Two letters between Albert Bierstadt and A.C. Woodward discussing the painting accompany the lot.
California Oaks is one of many impressive works that resulted from Albert Bierstadt's trips to California in the 1860s and 1870s. In this work, Bierstadt has focused on the 'Big Trees' of California, one of the many fascinating traits that had made America's west coast legendary since mid-century.
Ironically, "Bierstadt saw neither the Rockies nor California until well after a full corps of writers, journalists, surveyors, and forty-niners had whetted the appetites of both Europeans and Americans for visual confirmation of the alpine peaks, enormous trees, and stunning valleys they had described with all the exclamation words would allow. Ironically, Bierstadt's 'late' arrival was perfectly timed, for it allowed him to capitalize on the nation's eagerness to finally see what such accomplished writers as Washington Irving, Richard Henry Dana, Francis Parkman, John C. Frmont, and Bayard Taylor had already described in travel books, histories, survey reports, and countless newspaper columns. " (N. Anderson, Albert Bierstadt: Art and Enterprise, New York, 1990, p. 70)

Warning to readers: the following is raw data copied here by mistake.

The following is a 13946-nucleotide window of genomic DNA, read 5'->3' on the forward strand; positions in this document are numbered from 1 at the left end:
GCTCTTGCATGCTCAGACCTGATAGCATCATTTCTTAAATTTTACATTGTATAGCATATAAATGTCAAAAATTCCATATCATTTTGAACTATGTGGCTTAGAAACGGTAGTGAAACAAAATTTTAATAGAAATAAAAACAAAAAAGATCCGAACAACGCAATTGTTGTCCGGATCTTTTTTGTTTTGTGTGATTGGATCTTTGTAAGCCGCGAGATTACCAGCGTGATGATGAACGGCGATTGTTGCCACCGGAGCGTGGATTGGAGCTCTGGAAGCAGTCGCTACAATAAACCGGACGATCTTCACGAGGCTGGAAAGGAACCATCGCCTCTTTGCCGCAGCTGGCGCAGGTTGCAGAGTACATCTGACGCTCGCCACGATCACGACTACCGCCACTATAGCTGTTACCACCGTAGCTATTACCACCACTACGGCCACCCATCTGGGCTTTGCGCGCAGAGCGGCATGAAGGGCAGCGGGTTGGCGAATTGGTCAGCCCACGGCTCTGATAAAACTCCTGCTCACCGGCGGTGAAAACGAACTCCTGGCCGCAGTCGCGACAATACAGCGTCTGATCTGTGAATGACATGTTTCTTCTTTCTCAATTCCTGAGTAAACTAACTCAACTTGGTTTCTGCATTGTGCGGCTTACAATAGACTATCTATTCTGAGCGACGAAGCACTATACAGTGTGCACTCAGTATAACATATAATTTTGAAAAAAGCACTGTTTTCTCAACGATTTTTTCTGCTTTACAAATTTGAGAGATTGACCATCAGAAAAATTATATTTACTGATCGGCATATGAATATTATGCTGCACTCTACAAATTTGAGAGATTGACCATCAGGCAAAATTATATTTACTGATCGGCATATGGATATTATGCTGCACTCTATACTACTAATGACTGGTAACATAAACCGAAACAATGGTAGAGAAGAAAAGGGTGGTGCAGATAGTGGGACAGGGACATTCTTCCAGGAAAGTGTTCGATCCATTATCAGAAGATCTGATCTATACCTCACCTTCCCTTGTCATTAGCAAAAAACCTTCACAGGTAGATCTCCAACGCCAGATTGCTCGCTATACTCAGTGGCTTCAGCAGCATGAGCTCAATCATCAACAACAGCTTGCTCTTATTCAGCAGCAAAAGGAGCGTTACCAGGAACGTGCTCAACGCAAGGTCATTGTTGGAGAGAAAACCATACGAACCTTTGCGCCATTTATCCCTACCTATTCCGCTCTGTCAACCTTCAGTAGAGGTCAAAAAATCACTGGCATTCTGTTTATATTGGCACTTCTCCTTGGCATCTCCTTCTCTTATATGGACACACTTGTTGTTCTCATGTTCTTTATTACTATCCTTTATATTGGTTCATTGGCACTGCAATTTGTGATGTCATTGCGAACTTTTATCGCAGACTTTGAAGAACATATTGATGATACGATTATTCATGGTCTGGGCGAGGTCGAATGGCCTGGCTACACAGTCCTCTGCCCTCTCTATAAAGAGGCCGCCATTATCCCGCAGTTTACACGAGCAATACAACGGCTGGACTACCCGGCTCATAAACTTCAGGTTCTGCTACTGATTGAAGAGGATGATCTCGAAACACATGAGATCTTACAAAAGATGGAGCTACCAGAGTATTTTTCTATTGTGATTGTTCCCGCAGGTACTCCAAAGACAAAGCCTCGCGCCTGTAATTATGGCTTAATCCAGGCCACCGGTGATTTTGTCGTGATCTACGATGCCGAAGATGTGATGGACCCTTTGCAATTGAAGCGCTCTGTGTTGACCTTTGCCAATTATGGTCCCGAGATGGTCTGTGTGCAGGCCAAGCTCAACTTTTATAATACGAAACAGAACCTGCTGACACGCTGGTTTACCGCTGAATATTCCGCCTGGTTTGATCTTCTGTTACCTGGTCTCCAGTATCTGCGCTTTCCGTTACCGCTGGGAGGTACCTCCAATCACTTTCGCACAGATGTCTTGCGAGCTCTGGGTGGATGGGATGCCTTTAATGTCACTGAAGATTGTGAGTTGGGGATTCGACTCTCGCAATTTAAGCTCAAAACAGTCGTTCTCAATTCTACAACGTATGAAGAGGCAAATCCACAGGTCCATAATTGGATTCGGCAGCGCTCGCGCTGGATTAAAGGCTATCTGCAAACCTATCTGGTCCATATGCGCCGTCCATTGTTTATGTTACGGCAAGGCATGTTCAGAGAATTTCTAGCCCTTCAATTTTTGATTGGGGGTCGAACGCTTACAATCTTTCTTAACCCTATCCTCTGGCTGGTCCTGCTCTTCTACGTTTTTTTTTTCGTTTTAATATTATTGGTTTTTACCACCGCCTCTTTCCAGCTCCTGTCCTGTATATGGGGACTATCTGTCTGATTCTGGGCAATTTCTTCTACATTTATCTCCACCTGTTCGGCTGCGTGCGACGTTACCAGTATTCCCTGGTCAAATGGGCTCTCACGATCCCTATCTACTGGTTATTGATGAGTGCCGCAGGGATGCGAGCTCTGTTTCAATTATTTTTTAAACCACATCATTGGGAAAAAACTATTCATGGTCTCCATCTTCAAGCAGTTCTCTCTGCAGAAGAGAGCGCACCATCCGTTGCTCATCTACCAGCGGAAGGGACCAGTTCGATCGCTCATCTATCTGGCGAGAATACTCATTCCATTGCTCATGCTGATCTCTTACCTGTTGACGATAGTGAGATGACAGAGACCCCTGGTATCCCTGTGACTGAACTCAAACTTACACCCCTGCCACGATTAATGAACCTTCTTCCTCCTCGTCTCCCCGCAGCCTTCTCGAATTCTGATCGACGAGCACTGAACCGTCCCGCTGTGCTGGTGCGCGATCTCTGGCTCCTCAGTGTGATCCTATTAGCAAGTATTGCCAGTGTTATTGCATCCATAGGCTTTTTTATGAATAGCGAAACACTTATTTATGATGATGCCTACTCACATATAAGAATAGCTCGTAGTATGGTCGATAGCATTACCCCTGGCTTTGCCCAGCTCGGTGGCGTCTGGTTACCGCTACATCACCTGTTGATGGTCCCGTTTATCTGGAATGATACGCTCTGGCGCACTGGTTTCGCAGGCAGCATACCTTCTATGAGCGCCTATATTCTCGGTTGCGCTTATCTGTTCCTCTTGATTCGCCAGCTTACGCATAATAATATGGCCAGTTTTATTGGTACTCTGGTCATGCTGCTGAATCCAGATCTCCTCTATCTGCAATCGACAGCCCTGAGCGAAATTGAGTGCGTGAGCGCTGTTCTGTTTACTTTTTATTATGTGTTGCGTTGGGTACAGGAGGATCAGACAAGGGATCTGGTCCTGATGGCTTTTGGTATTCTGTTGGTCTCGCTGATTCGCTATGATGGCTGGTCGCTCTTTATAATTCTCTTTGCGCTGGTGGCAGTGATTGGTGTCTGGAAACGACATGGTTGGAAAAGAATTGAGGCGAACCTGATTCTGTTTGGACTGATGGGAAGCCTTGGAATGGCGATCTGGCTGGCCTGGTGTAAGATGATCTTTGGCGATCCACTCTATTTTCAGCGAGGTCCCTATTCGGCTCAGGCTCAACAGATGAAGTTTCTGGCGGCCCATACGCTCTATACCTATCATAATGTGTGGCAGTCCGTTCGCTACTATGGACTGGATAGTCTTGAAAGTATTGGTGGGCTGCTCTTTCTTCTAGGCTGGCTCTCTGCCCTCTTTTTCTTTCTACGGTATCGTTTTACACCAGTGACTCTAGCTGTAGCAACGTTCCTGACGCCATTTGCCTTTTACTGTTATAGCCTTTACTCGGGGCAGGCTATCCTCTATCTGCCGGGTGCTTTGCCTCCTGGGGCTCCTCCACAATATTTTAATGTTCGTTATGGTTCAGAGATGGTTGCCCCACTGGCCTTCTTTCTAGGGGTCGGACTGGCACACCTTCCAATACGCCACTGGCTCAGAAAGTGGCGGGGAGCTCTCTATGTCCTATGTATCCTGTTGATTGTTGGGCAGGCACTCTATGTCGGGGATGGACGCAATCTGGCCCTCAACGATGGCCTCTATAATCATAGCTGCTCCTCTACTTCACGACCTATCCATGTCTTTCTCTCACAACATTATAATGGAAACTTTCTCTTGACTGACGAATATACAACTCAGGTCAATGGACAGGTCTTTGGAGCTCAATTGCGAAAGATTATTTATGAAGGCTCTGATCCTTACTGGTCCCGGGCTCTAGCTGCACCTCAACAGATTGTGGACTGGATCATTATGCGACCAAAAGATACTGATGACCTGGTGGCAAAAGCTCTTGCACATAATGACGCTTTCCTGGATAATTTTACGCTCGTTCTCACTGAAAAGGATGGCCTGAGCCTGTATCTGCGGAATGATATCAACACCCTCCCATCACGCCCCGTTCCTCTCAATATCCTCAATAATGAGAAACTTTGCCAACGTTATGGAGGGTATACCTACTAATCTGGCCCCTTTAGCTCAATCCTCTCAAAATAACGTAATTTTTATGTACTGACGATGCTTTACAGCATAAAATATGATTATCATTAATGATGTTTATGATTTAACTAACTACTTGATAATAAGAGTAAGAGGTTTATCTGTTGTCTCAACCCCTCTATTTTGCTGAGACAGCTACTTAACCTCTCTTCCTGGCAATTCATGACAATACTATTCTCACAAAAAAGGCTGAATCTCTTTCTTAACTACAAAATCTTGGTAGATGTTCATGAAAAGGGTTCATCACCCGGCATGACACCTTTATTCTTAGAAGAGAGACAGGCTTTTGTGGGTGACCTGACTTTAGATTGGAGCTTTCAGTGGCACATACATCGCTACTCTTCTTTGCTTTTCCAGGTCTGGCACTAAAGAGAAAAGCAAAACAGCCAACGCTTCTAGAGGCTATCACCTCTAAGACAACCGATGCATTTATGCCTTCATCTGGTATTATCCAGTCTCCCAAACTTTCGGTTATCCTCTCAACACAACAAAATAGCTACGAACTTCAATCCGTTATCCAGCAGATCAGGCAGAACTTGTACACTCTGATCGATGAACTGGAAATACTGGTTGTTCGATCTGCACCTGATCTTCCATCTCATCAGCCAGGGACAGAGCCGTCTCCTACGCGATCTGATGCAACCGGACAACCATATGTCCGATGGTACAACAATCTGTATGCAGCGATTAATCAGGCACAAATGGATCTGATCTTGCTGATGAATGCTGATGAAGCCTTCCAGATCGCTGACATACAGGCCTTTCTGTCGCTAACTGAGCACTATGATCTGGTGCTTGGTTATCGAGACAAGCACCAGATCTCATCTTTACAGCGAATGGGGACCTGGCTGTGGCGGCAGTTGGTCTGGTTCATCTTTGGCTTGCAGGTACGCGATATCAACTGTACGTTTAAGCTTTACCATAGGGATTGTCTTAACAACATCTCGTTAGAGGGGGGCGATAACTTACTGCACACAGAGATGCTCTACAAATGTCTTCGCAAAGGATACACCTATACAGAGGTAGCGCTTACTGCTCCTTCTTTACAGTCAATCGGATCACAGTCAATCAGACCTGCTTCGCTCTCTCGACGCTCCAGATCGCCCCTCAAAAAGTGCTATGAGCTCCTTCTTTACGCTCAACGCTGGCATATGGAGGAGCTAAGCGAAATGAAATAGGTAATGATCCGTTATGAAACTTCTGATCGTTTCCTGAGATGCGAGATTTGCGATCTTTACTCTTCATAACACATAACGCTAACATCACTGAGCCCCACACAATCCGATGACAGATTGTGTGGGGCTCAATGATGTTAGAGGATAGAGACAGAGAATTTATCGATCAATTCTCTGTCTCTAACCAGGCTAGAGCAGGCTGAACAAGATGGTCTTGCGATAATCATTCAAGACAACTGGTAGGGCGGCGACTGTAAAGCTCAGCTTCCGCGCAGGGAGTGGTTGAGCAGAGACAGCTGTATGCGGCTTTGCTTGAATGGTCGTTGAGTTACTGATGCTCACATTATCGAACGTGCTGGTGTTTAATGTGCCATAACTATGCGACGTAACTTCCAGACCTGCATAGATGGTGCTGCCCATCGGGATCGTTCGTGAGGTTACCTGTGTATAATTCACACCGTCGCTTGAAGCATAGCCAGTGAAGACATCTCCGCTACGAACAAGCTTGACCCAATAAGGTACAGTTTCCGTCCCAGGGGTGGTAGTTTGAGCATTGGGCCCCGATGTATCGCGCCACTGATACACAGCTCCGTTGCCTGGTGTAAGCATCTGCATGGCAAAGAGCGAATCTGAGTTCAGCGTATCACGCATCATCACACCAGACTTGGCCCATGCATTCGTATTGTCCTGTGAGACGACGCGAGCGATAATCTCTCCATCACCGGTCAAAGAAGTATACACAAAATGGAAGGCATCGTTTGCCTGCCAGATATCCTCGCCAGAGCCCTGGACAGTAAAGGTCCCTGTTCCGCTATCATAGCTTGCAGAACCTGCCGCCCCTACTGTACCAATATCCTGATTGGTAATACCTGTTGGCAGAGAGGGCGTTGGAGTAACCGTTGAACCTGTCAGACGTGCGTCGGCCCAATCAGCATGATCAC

The lush landscape of the west coast was absolutely fascinating to Bierstadt's east coast audience. The nineteenth century descriptions of the west coast that appeared in the newspapers and magazines seemed unbelievable to those who had not visited the region. A series of photographs that were exhibited in New York in 1863 both whetted America's appetite for artifacts of the west coast and confirmed that "Yosemite was not an exaggeration and that the Mariposa redwoods did, in fact, dwarf every other living thing." (Albert Bierstadt: Art and Enterprise, p. 79)
In California Oaks, most likely executed in the 1870s or 1880s, Bierstadt has transcribed all of the glorious elements that he witnessed and that were made famous in contemporary descriptions, such as a review in The New York Post (describing a group of photographs of the California) "The views of lofty mountains, of gigantic trees, of falls of water which seem to descend from heights in the heavens and break into mists before reaching the ground, are indescribably unique and beautiful. Nothing in the way of landscape can be more impressive or picturesque." (Albert Bierstadt: Art and Enterprise, p. 79)